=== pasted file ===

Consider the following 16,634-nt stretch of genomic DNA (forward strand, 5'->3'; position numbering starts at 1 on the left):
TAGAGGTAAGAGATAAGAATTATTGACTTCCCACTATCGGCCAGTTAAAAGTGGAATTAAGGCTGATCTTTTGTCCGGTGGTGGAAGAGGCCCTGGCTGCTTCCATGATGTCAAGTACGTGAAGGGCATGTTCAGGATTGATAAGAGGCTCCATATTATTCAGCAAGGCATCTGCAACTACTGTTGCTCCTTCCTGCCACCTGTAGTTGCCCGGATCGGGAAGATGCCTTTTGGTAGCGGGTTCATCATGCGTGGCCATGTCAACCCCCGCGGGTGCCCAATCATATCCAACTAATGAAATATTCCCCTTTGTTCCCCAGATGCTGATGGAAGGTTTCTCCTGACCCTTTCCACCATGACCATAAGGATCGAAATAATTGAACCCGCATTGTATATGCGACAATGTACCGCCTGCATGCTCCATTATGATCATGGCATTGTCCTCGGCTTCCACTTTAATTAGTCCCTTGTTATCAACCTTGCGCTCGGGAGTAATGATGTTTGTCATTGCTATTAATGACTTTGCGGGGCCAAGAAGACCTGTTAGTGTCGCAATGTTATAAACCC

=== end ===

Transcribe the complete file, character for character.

Consider the following 16,634-nt stretch of genomic DNA (forward strand, 5'->3'; position numbering starts at 1 on the left):
TAGAGGTAAGAGATAAGAATTATTGACTTCCCACTATCGGCCAGTTAAAAGTGGAATTAAGGCTGATCTTTTGTCCGGTGGTGGAAGAGGCCCTGGCTGCTTCCATGATGTCAAGTACGTGAAGGGCATGTTCAGGATTGATAAGAGGCTCCATATTATTCAGCAAGGCATCTGCAACTACTGTTGCTCCTTCCTGCCACCTGTAGTTGCCCGGATCGGGAAGATGCCTTTTGGTAGCGGGTTCATCATGCGTGGCCATGTCAACCCCCGCGGGTGCCCAATCATATCCAACTAATGAAATATTCCCCTTTGTTCCCCAGATGCTGATGGAAGGTTTCTCCTGACCCTTTCCACCATGACCATAAGGATCGAAATAATTGAACCCGCATTGTATATGCGACAATGTACCGCCTGCATGCTCCATTATGATCATGGCATTGTCCTCGGCTTCCACTTTAATTAGTCCCTTGTTATCAACCTTGCGCTCGGGAGTAATGATGTTTGTCATTGCTATTAATGACTTTGCGGGGCCAAGAAGACCTGTTAGTGTCGCAATGTTATAAACCC